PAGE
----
I inherited some black crankcases stamped '84' which would seem to be for the WE model. They have different part numbers to my 85 model FG so I'm assuming they wouldn't be any good?



More bad news: I took the oil level inspection screw out and...you guessed it...more emulsion than a DIY store! (The radiator water looks clear though). I'm guessing water pump seals or head gasket? At least that'll make me strip it down now so the MOT is fast becoming a more distant dream.



Fortunately, this afternoon, I took the SV out with my mate to a local annual bike show. The weather was fantastic, hundreds of bikes including the 'Flying Mallard' with a 5 litre V-twin plane engine in it. Plenty of strokers but only one RG125 and no RGV's. Maybe mine will be there next year....here's hoping Wink
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wizbit



Joined: 20 Aug 2015
Posts: 56
Location: Isle of Wight UK

PostPosted: Thu Sep 24, 2015 7:49 pm    Post subject: Reply with quote

Some more dismantling this week. The top oil pump cover “chocolate” bolt was seized and had to be carefully drilled out....more sweating. When I got the cover off I was presented with this:

Whilst the bike was set up to run on pre-mix I did at least expect to see the redundant oil pump- WRONG! And what a lovely job of “fixing” the oil pump drive shaft seal leak....which was of course leaking emulsion. In the foreground is the chain link clip which is (you guessed it) the wrong way round, this is probably why the chain came apart and ate the crankcase in the past.
Obviously now the engine will be coming out as there can be little which hasn’t been botched or sh*gged! Under the thermostat housing there is....wait for it.......no thermostat. The cylinder head bolts came out without too much effort but as ever an array of bolts and botches were evident on the front of the barrels:
I had to “persuade” bolts 1 & 3 to come out with the hammer and flat edge screwdriver trick again. Note the rusting at the gasket, Duran Duran were probably singing ‘Wild Boys’ the last time it held oily parts and water apart. Anyway the head is off, measurements taken and the top of the bore is roughly 55.4mm in diameter with wear below that. The right hand piston has some localised scoring on the exhaust port side in a narrow band so must have nipped up at some point (unsurprisingly).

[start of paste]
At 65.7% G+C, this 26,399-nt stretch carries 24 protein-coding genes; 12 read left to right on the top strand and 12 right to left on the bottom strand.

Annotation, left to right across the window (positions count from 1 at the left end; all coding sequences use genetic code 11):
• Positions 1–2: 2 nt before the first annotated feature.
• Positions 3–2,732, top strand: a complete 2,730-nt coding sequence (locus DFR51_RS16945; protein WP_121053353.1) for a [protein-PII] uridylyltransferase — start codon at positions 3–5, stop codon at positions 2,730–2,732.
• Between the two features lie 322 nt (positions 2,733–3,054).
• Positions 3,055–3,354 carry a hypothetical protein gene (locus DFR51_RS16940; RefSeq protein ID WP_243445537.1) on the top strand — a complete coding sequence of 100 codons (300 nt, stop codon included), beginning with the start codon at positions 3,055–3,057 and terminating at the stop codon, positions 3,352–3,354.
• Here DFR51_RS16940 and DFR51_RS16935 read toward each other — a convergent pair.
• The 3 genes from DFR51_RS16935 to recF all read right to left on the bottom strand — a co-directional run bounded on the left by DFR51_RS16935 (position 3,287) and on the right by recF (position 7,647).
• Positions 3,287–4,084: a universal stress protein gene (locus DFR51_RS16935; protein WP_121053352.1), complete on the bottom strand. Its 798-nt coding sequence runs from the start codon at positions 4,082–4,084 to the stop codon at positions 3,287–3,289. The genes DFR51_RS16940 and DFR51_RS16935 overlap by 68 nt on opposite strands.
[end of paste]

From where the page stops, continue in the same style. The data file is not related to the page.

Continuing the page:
So officially the bores are beyond their bore limits as the largest bore is 55.5mm. I will be calling around to see if I can get the barrels re-lined (clutches wallet) and I’ll probably get the crank sent off too, there’s no way that can be sound (clutches wallet and gasps). I’m determined to get this bike sorted.
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steezin_and_wheezin



Joined: 07 Jul 2015
Posts: 68
Location: Radford, VA(USA)

PostPosted: Thu Oct 08, 2015 3:18 pm    Post subject: Reply with quote

Shew, she's needing some good loving huh? Glad you're still motivated and want to see her back road worthy! We're watchin over your shoulder and cheerin ya on! Best of luck mang
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wizbit



Joined: 20 Aug 2015
Posts: 56
Location: Isle of Wight UK

PostPosted: Tue Mar 01, 2016 10:56 am    Post subject: Reply with quote

I've not done a lot physically with this project for a while but I have been collecting parts whilst my crank and bores have been away at PJ Engineering. When PJ inspected the crank they said it was welded and no good for rebuilding/balancing. This was really bad news and I considered selling on the bike to get my money back for a little while. Desperate I put a call out to fellow internet bikers and found a rebuildable crank from Holland; it was sent directly to PJ who said they could at least take this one apart but the left hand generator end of the web had been cut about and couldn't be machined to a satisfactory state. Desperate call number 2 went out and 'Setch' from RGVforums came to the rescue with a spare left end....bacon saved again! I now have the crank and resleeved barrels back and they look very nice. This means I now have a like new engine (sort of) and a solid base to move forward with, minus a large chunk of my original budget.

Don't they look luvverly:


Masked up:


OO-ARR!! Ford Grey Tractor paint was sprayed on:




Mk2 lower case sprayed up: